But I settled on this extraordinary gown by the house of Oscar de la Renta. This is my girl, Stella...a 16" Tonner (Antoinette Spice) doll who had been "sleeping" in the cellar. She came upstairs to get a pair of boots made for her but also reminded how I had promised to make more clothes for her and her friends. The strapless foundation as well as the over-skirt are made of a peachy-pink tulle. I did not have anything I could use for the embroidered flowers. Instead,I cut out floral medallions from a piece of lace and stitched them in strategic spots over the front of the dress.

Next stop: London! We can't promise you a lot. With everything that is going on with Brexit and the like... it is a not an easy time for British fashion. But count on our girls to come up with a few of the more interesting styles that appeared on the catwalks there! See you in a bit!

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Wednesday, September 25, 2019

Shoe Biz: Final Thoughts

Mission Accomplished! I can now make my own doll shoes! For those of you who think this came easy for me...well let me show you one my very early attempts at shoe making. (All the rest were tossed in the garbage years ago!)
Since mid-July, I have made 64 pairs of shoes and boots! And it was well worth it. If for no other reason, let me show you this.
On the upper left hand corner: A pair of FR Shoes selling on EBay for $24.99 plus 4.49 shipping. On the right....the ones I made for pennies!!! Over time, I have spent more than $650 on shoes! So I am really looking forward to saving money! Better yet, I have finally broken my addiction to shopping for doll shoes and, consequently, have removed both the Barbie and the Fashion Royal shoe search from my Ebay feed!

As far as that "expensive" jar of epoxy clay (roughly $22)... After 64 pairs of footwear I still have this much clay left! By my estimates I figure, there must be at least a couple hundred more pairs of sole making material left in the jars!

If you have different size dolls or dolls with feet of different sizes or shapes within the same doll family, like I do, there is no excuse for any of them to go barefoot.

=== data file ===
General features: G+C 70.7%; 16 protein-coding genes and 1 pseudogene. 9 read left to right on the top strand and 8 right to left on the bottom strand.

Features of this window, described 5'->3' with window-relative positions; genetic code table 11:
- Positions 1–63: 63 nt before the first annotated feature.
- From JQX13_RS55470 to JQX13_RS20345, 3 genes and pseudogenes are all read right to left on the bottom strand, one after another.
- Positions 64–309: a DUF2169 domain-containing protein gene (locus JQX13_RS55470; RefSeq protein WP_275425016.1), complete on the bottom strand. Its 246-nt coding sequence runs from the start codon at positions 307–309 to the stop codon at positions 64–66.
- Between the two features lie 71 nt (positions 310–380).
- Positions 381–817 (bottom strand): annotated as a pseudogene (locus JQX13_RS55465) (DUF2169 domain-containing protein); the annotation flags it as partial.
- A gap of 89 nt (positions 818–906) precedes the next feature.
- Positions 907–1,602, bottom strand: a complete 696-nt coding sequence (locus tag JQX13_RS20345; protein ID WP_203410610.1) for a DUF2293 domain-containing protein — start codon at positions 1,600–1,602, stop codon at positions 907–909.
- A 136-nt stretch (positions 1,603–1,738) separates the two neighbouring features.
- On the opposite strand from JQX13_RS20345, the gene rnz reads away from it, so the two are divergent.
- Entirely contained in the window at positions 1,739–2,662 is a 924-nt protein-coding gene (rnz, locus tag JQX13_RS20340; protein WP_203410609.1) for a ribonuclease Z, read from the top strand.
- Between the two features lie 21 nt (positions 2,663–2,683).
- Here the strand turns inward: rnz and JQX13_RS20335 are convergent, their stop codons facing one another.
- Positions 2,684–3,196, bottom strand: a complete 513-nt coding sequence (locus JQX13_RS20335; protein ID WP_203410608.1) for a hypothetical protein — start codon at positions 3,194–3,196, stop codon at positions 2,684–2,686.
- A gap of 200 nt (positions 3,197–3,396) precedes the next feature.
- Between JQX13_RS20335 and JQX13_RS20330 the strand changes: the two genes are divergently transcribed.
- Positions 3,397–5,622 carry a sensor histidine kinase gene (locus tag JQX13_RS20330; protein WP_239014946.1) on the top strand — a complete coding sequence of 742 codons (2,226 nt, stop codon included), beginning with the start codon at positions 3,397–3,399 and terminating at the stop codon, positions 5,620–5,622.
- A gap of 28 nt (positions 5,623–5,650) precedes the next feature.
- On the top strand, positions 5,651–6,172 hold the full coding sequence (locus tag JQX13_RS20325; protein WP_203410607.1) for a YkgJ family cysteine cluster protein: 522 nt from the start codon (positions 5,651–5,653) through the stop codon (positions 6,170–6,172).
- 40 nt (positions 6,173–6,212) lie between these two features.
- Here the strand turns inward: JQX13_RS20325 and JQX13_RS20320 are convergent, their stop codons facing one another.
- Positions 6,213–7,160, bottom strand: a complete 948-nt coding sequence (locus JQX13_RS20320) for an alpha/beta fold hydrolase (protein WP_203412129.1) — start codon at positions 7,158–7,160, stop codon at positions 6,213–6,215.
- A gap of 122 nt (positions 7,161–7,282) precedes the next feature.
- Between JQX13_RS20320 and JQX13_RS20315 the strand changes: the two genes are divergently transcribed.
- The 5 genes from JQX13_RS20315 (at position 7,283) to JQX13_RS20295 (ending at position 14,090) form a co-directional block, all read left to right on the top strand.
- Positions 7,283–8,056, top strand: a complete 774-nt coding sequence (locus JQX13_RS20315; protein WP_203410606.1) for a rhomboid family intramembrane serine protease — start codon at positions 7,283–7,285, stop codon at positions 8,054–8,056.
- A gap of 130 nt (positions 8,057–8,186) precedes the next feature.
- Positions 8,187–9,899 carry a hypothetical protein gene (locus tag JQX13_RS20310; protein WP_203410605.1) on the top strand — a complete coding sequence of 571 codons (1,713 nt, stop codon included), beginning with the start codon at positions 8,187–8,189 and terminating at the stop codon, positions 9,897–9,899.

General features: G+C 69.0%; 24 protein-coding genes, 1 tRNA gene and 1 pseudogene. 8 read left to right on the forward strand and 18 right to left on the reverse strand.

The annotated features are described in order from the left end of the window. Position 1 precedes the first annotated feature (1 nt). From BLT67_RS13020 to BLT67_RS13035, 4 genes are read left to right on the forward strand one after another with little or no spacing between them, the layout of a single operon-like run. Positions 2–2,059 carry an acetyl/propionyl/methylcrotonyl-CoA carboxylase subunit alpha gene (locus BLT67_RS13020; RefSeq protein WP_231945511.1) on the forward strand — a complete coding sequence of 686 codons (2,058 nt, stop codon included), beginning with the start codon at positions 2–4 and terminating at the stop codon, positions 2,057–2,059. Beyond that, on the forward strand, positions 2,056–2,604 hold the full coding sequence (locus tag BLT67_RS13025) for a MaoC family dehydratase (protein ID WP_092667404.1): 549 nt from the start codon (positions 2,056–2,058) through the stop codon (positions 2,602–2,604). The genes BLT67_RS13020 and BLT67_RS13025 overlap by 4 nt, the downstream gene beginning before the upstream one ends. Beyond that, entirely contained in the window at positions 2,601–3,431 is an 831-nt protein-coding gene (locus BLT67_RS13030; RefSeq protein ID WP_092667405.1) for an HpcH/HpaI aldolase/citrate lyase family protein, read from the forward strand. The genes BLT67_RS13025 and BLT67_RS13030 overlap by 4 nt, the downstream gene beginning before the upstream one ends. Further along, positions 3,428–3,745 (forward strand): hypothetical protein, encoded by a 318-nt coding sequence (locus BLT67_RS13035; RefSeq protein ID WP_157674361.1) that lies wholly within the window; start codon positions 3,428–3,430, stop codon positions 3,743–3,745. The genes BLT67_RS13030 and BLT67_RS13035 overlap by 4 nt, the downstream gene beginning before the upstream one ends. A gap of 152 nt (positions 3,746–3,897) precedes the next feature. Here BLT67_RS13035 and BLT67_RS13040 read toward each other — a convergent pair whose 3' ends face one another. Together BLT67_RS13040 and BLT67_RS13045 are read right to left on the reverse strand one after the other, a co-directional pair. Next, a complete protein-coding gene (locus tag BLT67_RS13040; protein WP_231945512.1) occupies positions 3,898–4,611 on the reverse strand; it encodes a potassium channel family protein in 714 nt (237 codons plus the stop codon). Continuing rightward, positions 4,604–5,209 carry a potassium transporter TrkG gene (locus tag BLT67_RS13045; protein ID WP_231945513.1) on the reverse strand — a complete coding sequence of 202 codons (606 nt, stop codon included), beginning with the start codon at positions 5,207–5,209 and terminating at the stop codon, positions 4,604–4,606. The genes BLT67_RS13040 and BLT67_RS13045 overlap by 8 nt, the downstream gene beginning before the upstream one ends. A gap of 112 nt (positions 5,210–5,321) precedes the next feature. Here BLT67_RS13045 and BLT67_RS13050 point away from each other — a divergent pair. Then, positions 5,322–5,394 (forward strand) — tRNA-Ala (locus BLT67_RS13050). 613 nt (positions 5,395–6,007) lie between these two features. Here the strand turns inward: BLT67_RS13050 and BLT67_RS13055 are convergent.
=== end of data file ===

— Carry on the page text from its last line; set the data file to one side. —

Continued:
In my collection, I have 16" Tonners, 13" IT Color Infusion dolls, Fashion Royalty with FR1, FR2 and FR13 feet as well as Barbie Model Muse, playline Barbies and one JamieShow Demi-Couture doll. While some can share shoes, others cannot. Now, everyone can have a basic shoe or boot.

Okay, so you might still continue to buy Barbie shoes. But there are still instances when you might want to make perhaps boots, which are hard to come by or a special pair of shoes to match a very special outfit!
For anyone who has Integrity Toys' Color Infusion dolls, you are quite familiar with the challenge of finding footwear for her. They are a half inch taller than the Fashion Royalty line with large hands and big, wide feet. It's nice to know I can now include these dolls in my posts now that I can make shoes for them! But before I close, let me offer a few final tips for creating successful 1/6 scale footwear.

Don't Get Unglued!
I can't emphasize enough...choosing the right glue for this project is so very important. I use rubber cement for gluing a lining onto the insole, for gluing the interfacing around the toe area of the upper and for adhering the upper's turned down edges to the underside of the insole. This glue allows you to re-position the edges as you stretch the upper over the doll's foot without having to commit. But this is the only point you can use rubber cement. Anywhere else...your shoe will fall apart. Use your extra strong glue (but never "crazy glue") for adhering the middle sole to your completed upper. Or...if you are still working with polymer clay, use it to adhere the completed upper to the outer sole. On the other hand...the outer sole created with epoxy clay has glue built in. So it will automatically adhere to the completed upper as it dries.